The Russian military planned to put Sarmat for final testing in late 2018 and complete replacing of older variants of Satan by 2020. Tests of the new Russian ICBM RS-28 (Satan-2) were set to begin by 2018. This schedule was pushed forward by delays in component acquisition and investments in modern equipment. Finally, in 2022, Putin announced that the Satan 2 was ready. He didn’t say how many would be available as a result of his announcement.
A Leap of Faith
While it is possible that all has been finally achieved in the development of a working Satan 2 system, there are those who doubts that this is an entirely truthful assertion, given the history of the program. One does not need to look beyond the launch of the new Russian Main Battle Tank. The T-14 Armata is a next-generation Russian main battle tank based on the Armata Universal Combat Platform—the first series-produced next-generation tank. The Russian Army initially planned to acquire 2,300 T-14s between 2015 and 2020. Production and fiscal shortfalls delayed this to 2025, and then to the apparent cancellation of the main production run. One was produced for the May Day parade but had to be towed away as the engine failed on its first run last year.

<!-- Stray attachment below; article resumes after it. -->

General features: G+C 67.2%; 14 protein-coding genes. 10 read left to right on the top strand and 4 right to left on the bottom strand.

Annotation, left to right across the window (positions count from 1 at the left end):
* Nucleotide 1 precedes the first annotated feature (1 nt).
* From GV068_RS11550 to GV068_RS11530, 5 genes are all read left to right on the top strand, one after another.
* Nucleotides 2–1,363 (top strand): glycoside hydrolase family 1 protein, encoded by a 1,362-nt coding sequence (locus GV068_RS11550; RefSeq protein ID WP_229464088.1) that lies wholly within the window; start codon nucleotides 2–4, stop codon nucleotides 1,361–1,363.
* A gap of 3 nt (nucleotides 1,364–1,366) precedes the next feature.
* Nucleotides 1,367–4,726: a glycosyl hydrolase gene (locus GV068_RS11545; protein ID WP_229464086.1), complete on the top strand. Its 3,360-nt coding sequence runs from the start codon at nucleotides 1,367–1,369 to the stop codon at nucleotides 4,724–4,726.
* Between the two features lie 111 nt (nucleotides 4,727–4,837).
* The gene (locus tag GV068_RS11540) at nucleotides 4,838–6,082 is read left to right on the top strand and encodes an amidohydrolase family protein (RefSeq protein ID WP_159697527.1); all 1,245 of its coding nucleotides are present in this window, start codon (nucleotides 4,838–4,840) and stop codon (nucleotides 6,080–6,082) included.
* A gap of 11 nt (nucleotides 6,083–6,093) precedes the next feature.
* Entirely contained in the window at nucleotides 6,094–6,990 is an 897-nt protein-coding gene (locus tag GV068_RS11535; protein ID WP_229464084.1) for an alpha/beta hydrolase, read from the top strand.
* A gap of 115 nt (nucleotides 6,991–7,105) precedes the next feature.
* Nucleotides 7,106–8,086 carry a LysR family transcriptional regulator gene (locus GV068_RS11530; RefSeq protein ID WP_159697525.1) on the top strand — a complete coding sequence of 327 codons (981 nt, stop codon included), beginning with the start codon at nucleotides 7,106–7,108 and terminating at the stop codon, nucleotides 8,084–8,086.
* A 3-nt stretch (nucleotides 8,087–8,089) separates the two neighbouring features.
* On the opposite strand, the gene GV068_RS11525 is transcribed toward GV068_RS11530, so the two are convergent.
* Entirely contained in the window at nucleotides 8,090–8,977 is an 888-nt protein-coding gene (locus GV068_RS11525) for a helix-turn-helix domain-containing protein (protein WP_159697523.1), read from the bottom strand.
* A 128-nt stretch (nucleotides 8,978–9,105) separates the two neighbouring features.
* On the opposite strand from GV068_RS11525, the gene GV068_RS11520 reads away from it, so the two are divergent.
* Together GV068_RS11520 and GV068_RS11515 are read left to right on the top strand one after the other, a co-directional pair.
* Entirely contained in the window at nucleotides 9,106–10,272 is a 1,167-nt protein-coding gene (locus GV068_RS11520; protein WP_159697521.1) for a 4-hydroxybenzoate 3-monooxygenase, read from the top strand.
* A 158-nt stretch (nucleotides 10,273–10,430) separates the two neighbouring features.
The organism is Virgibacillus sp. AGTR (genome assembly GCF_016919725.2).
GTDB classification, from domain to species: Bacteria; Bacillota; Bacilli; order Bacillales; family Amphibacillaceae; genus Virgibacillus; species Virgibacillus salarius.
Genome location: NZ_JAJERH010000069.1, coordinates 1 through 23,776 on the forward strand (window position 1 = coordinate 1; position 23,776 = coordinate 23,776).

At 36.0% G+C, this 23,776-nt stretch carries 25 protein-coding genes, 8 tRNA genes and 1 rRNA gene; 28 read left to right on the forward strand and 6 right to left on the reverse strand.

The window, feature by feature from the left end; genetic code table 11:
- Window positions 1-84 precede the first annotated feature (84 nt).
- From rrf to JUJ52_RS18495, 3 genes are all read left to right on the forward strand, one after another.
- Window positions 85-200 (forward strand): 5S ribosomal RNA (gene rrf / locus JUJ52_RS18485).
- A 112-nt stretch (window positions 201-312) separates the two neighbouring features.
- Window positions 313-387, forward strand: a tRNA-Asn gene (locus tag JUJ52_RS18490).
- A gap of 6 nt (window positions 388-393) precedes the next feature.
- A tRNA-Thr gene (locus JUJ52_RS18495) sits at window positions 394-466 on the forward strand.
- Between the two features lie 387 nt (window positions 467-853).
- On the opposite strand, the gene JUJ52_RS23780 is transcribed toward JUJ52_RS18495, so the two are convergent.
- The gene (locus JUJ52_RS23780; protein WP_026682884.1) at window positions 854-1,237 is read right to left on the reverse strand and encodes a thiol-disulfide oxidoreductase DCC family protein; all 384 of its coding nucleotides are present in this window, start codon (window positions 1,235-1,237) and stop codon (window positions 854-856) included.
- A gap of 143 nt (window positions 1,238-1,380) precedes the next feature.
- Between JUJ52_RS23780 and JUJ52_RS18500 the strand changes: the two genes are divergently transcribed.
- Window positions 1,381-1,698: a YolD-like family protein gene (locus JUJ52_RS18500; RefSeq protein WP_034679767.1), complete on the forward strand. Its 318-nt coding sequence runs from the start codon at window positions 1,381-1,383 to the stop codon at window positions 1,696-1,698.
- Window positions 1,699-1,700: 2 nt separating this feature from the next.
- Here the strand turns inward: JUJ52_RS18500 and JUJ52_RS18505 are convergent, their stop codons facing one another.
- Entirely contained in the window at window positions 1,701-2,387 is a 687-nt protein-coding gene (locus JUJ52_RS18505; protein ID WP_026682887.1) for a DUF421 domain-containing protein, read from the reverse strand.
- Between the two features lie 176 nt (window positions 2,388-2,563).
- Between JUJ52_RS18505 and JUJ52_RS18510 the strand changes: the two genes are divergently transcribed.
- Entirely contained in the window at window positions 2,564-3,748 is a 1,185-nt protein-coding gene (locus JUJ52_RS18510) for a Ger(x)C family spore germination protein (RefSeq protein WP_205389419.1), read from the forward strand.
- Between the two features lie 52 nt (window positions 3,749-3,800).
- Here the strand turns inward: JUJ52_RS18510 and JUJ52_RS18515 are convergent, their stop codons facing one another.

So, the notion that Putin will be able to “Mau-Mau” NATO with tales of the Satan -2 is highly fanciful. However, one must give Putin credit for new milestone in chutzpah; claiming that the West should not assist the Ukraine when the technology he is threatening them with is the technology of the factories of Kharkov, Zaporozhye and Berdyansk, which he is bombing into rubble.
[ii] Maxim Starchak, “Russia's Sarmat ICBM Faces Development Problems”, EDM 1/3/17